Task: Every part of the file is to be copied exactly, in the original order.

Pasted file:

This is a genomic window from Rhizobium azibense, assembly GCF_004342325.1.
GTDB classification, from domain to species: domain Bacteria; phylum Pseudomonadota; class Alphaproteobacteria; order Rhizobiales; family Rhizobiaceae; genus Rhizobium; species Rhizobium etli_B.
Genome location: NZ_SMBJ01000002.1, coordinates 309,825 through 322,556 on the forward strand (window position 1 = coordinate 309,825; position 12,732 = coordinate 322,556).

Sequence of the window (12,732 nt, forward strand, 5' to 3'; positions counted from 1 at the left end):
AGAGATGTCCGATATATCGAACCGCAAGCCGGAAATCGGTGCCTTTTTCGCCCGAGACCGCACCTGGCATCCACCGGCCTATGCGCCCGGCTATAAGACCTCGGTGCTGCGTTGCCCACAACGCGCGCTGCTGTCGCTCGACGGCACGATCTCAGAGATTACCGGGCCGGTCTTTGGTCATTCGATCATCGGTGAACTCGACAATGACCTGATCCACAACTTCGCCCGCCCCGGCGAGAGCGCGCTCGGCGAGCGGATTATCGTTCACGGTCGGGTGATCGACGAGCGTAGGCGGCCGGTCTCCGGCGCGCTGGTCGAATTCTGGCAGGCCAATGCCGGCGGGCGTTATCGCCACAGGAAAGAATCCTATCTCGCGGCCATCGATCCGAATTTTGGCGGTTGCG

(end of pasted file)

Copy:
This is a genomic window from Rhizobium azibense, assembly GCF_004342325.1.
GTDB classification, from domain to species: domain Bacteria; phylum Pseudomonadota; class Alphaproteobacteria; order Rhizobiales; family Rhizobiaceae; genus Rhizobium; species Rhizobium etli_B.
Genome location: NZ_SMBJ01000002.1, coordinates 309,825 through 322,556 on the forward strand (window position 1 = coordinate 309,825; position 12,732 = coordinate 322,556).

Sequence of the window (12,732 nt, forward strand, 5' to 3'; positions counted from 1 at the left end):
AGAGATGTCCGATATATCGAACCGCAAGCCGGAAATCGGTGCCTTTTTCGCCCGAGACCGCACCTGGCATCCACCGGCCTATGCGCCCGGCTATAAGACCTCGGTGCTGCGTTGCCCACAACGCGCGCTGCTGTCGCTCGACGGCACGATCTCAGAGATTACCGGGCCGGTCTTTGGTCATTCGATCATCGGTGAACTCGACAATGACCTGATCCACAACTTCGCCCGCCCCGGCGAGAGCGCGCTCGGCGAGCGGATTATCGTTCACGGTCGGGTGATCGACGAGCGTAGGCGGCCGGTCTCCGGCGCGCTGGTCGAATTCTGGCAGGCCAATGCCGGCGGGCGTTATCGCCACAGGAAAGAATCCTATCTCGCGGCCATCGATCCGAATTTTGGCGGTTGCG